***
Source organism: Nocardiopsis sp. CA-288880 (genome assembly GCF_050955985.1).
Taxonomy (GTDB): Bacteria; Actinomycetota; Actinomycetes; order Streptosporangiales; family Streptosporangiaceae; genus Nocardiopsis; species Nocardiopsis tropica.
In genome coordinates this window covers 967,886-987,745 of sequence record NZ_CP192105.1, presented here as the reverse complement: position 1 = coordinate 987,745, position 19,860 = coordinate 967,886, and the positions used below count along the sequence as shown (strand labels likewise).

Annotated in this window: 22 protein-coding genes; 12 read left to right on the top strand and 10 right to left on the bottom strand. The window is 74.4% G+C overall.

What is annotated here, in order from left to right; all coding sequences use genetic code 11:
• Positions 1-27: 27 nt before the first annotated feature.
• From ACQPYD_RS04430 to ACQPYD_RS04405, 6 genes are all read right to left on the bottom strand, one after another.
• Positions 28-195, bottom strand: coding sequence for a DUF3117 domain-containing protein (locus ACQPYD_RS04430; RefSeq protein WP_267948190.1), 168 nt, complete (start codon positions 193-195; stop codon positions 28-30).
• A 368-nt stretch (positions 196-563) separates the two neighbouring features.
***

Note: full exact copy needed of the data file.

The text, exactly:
Source organism: Nocardiopsis sp. CA-288880 (genome assembly GCF_050955985.1).
Taxonomy (GTDB): Bacteria; Actinomycetota; Actinomycetes; order Streptosporangiales; family Streptosporangiaceae; genus Nocardiopsis; species Nocardiopsis tropica.
In genome coordinates this window covers 967,886-987,745 of sequence record NZ_CP192105.1, presented here as the reverse complement: position 1 = coordinate 987,745, position 19,860 = coordinate 967,886, and the positions used below count along the sequence as shown (strand labels likewise).

Annotated in this window: 22 protein-coding genes; 12 read left to right on the top strand and 10 right to left on the bottom strand. The window is 74.4% G+C overall.

What is annotated here, in order from left to right; all coding sequences use genetic code 11:
• Positions 1-27: 27 nt before the first annotated feature.
• From ACQPYD_RS04430 to ACQPYD_RS04405, 6 genes are all read right to left on the bottom strand, one after another.
• Positions 28-195, bottom strand: coding sequence for a DUF3117 domain-containing protein (locus ACQPYD_RS04430; RefSeq protein WP_267948190.1), 168 nt, complete (start codon positions 193-195; stop codon positions 28-30).
• A 368-nt stretch (positions 196-563) separates the two neighbouring features.